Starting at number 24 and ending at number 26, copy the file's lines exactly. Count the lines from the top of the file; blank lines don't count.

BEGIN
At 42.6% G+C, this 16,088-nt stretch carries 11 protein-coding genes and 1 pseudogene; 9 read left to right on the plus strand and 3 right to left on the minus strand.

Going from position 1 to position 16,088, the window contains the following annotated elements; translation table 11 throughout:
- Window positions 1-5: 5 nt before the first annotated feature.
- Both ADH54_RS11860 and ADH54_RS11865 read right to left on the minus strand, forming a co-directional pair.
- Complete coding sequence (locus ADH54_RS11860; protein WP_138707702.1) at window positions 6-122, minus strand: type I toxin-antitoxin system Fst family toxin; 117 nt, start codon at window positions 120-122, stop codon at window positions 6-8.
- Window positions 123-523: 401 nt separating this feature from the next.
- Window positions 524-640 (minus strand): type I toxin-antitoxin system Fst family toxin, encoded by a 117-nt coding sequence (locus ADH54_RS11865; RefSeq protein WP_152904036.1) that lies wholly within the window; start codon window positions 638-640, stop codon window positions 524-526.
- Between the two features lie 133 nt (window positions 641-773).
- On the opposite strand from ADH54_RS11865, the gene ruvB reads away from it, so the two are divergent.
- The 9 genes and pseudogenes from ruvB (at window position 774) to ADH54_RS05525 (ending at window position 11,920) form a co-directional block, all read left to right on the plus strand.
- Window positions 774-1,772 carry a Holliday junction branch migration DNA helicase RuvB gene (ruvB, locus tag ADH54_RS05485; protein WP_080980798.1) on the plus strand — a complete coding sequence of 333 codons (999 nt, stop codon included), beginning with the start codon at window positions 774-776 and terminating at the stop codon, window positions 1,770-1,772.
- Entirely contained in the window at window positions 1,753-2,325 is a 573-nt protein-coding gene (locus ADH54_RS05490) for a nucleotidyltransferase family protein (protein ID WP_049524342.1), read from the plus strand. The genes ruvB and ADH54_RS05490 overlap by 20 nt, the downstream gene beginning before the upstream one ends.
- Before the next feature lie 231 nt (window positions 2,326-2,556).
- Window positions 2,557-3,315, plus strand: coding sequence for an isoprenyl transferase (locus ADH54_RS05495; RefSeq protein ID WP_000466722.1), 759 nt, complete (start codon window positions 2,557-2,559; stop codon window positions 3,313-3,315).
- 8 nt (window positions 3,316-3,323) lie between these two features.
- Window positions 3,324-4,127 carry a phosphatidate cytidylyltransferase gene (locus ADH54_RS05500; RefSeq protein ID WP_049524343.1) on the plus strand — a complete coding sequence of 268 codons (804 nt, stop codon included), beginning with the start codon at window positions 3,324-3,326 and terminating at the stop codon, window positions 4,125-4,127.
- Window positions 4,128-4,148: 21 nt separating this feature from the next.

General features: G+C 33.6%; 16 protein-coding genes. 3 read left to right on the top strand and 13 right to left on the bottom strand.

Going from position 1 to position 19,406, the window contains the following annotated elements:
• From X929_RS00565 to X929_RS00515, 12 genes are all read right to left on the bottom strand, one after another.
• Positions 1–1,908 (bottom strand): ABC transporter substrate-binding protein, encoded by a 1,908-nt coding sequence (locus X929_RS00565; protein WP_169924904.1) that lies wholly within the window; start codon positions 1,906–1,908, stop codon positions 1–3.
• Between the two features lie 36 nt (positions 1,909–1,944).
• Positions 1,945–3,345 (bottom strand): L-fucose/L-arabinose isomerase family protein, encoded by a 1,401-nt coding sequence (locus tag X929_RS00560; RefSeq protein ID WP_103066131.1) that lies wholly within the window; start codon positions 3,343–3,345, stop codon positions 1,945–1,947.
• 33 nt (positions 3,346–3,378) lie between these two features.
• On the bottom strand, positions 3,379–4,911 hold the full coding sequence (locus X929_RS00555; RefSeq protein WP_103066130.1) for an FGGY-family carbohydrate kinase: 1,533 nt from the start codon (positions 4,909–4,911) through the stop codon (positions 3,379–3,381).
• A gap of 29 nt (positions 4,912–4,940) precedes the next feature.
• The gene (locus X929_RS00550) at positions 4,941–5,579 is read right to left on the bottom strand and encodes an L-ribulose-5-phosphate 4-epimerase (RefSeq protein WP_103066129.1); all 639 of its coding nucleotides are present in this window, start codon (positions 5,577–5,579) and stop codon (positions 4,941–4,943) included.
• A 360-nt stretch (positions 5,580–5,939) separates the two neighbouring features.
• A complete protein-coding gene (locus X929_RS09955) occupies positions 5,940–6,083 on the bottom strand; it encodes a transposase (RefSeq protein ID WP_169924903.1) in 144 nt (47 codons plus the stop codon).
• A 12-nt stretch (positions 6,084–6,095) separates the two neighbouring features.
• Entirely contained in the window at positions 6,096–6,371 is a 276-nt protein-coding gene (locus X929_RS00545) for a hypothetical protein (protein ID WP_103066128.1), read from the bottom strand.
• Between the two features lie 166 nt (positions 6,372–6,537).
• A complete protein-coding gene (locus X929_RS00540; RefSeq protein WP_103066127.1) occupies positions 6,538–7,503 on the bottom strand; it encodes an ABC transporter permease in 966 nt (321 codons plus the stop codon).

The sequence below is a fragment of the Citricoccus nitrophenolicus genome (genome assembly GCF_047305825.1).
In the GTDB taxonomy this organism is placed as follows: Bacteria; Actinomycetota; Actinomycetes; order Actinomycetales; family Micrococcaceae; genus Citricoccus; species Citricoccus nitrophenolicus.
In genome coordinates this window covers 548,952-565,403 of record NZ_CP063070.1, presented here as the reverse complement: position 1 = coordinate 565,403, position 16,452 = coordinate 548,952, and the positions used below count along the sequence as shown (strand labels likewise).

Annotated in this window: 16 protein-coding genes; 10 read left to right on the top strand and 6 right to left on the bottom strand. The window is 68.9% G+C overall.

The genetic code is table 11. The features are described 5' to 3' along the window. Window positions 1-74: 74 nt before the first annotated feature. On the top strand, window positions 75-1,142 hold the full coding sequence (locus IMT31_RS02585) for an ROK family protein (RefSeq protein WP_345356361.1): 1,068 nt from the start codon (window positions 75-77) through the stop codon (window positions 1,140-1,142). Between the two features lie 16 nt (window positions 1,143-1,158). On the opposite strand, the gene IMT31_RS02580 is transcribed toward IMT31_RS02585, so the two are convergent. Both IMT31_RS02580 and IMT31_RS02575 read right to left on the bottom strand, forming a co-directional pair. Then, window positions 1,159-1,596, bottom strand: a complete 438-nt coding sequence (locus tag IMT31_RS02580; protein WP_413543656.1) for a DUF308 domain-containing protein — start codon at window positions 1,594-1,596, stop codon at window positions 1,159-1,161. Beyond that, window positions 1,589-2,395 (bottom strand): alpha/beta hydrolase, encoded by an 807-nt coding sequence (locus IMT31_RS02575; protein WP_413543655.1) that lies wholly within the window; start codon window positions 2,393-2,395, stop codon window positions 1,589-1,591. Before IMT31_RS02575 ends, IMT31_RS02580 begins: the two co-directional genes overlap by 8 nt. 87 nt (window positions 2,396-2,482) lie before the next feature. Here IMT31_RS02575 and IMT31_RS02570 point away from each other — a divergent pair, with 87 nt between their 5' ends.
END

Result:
• 33 nt (positions 3,346–3,378) lie between these two features.
• On the bottom strand, positions 3,379–4,911 hold the full coding sequence (locus X929_RS00555; RefSeq protein WP_103066130.1) for an FGGY-family carbohydrate kinase: 1,533 nt from the start codon (positions 4,909–4,911) through the stop codon (positions 3,379–3,381).
• A gap of 29 nt (positions 4,912–4,940) precedes the next feature.